111 views and only 4 votes? I guess folks don't care what the Lege does ....
What we don't care to do is publicly comment on a political fight. No one thought the current sex offender laws were too light until Bill O'Reilly went on national TV and called out Gov. Perry. Suddenly, his opponent, no doubt seeing an opening for some free press, came to the conclusion that things weren't tough enough.
There is a great scene in the movie True Grit. John Wayne, playing a U.S. Marshall, is told by a young girl, who is paying him to catch her father's killer, that she wants him brought back to her home to be punished, not back to Texas and hanged for a separate crime (of killing a senator and his dog). He listens patiently and then explains that he would be quite glad to hold down the killer and make him eat dirt, but "first, you got to catch him."
All the pundits, politicians and talking heads, act as if the easy part is catching the sex offender. But, for those of us who actually participate in the work of investigating and prosecuting criminal cases, know that collecting evidence against a sex offender is difficult work.
They are sneaky and deceptive. They pick victims who can't talk. They destroy the evidence. And then they run off to find new victims.
So, if politicians really wants to talk about changing the law, I suggest they focus on making it easier for investigators to catch and prosecutors to prove sex offenses. Otherwise, all this silly talk about life without parole is a waste of time.
My vote was "other". It would have been for "we don't need either change", except I could not go along with "we do just fine as it is". I think that aligns me with JB. This is a difficult problem to tackle, but increasing the penalty or making anything mandatory is not the way to secure control over the offenders or prevent the occurrences. Monitoring will always be no more than a false sense of security.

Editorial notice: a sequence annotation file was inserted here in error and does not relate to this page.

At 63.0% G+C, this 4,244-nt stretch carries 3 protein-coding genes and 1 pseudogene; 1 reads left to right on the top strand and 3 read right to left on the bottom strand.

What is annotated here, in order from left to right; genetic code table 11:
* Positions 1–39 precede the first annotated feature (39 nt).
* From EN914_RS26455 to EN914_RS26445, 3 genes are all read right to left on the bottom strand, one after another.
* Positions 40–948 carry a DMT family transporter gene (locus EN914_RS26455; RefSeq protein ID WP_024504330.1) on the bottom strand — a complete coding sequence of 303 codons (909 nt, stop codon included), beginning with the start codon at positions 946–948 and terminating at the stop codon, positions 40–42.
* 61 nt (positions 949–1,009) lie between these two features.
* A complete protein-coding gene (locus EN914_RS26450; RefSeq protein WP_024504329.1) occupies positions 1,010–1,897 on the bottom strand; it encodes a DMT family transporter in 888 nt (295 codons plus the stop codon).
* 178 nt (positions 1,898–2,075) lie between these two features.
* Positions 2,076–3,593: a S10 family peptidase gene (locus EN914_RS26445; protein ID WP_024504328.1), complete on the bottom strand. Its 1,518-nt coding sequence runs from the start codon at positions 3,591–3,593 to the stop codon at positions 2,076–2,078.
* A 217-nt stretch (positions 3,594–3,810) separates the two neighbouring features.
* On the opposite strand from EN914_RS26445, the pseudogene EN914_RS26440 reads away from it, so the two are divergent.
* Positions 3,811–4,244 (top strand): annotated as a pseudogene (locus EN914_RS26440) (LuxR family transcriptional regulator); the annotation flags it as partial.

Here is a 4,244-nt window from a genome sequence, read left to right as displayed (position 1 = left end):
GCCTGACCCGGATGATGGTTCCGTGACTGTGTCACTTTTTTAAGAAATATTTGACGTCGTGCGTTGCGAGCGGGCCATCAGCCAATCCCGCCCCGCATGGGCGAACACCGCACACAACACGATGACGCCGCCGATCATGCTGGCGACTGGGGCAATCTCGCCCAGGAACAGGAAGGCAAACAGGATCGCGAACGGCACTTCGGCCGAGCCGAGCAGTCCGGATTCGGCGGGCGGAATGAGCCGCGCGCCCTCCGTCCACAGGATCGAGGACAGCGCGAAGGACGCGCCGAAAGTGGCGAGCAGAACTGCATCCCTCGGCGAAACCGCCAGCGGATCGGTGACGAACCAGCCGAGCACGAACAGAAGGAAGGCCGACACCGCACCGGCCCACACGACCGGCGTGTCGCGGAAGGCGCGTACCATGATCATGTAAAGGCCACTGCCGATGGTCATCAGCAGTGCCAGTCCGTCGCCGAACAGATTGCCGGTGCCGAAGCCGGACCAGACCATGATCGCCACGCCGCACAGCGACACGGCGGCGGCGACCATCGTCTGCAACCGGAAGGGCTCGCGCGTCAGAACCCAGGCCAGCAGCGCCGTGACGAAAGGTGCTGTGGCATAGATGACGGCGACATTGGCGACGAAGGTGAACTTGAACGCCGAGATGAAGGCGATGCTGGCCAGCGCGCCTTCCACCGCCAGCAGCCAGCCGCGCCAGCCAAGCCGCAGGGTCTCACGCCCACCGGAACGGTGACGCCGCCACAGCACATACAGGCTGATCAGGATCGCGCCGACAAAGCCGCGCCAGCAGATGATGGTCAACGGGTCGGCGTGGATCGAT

Agree with John mostly but also think a mandatory life w/o parole would be good for certain classes of sex offenders (i.e. victim under a certain age, etc).
Yes I know we have many fine legislators but lets face it, there is no way the defense attorneys in the leg are gonna pass a bill with either a 25 year minimum or a mandatory life provision without sigificant pressure from their constituents.
Shannon, you must come down from the rarified air of the Capitol complex, rubbing noses with the big boys, etc., and spend some time with those of us "in the ditch." Right now, I'm still trying to comprehend that our courthouse elevator is broken, it may take 6-8 weeks to get it repaired (if the county can come up with the money), and I now have to climb a flight of 50 stairs to get to my office...(WHEEZE). Trouble and crises are always relative!
I do have a response viz. extended periods (if not lifetime) treatment post release (whenever, or if, such occurs).
The procedures for civil commitment of sexually violent predators are well intentioned but badly constructed so as to place a burden on a court to determine in each case whether a person scheduled for release from TDCJ should be subject to same.